One of the great benefits of the Internet (IMHO) is the vast availability of medical information — not only from medical practitioners and sources, but from every day people as they document their experiences with various conditions. This human, unfiltered, uncensored dialog of real people has been incredibly invaluable in helping others understand what may be expected in their own situation.
I know this was extremely helpful to me when I was diagnosed with RA, when I had my hip replacement surgery, and especially when I had shoulder replacement surgery since shoulder replacements are still relatively infrequent. I have tried to “repay” this help by documenting my own experiences for people, like me, who are searching for information and/or someone to answer their questions.
So when I faced rotator cuff surgery, I was pleased to find a plethora of information on the subject. This all seemed to confirm the information I got from my friends who have had the surgery, and substantiate the information provided by my surgeon concerning pain and recovery.
As in the past, my goal was that I would document my own experiences so others could use it as a source of reference.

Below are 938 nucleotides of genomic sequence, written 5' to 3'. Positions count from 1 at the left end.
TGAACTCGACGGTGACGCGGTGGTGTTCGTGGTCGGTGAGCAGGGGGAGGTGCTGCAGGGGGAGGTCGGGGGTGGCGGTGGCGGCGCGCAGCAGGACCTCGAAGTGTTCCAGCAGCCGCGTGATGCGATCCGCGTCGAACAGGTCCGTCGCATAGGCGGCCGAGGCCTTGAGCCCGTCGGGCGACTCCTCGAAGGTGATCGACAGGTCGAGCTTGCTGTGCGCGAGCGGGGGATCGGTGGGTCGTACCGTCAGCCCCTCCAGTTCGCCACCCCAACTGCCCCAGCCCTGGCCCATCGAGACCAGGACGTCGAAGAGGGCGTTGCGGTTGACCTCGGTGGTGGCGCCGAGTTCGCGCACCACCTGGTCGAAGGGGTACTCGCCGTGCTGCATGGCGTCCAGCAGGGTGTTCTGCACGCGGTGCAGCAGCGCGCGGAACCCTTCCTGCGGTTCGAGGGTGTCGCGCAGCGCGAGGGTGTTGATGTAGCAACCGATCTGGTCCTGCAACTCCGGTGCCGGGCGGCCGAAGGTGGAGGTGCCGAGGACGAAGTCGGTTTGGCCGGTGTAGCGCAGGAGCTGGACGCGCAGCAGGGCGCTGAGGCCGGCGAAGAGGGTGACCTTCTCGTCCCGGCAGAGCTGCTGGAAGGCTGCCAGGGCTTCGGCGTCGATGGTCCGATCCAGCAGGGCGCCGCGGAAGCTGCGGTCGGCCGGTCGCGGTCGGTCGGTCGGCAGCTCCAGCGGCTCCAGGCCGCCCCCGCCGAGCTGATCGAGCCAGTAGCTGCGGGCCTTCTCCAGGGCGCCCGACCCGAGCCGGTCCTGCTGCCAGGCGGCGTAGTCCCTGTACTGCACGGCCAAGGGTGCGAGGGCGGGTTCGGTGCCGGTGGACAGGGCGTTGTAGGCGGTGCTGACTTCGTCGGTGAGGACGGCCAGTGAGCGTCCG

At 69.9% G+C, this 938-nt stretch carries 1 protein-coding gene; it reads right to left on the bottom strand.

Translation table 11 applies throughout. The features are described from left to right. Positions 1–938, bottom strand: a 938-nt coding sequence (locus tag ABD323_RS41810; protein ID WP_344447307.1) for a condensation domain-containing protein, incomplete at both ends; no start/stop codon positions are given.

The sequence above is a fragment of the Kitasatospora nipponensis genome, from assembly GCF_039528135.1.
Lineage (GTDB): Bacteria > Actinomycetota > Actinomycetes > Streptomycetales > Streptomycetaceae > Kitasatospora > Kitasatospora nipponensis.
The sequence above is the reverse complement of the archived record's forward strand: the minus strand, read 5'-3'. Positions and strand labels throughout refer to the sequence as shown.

I’m afraid that nothing I heard or was told applies to my situation. So I guess the lesson that I pass on along to people facing the surgery is that sometimes, not always, but sometimes, things all work out in the best possible way.
My surgeon told me that the surgery would be more painful than my shoulder replacement. Wrong. Except immediately after the surgery, I’ve had very little pain. I took minor amounts of pain medicine for the first two days after surgery and have only taken the occasional Tylenol since then.
The truth is, all the worrisome, scary things that I was told or researched just haven’t applied to me. Very little pain. Some restrictions on strength and mobility, but those seem to be more associated with the additional surgery on the biceps tendon and unrelated to the rotator cuff surgery. I do all my exercises with little or no difficulty. The worst part of the entire experience (other than the actual surgery) is having to sleep on my back, propped up, with my arm in a sling.
So if you’re looking for information on rotator cuff surgery, the best I can provide is that sometimes all those scary things are wrong.
(Of course tomorrow I get my stitches out and I may be singing another verse then. Stay tuned!)
Hope your life is progressing as well as mine is. Thanks for checking in.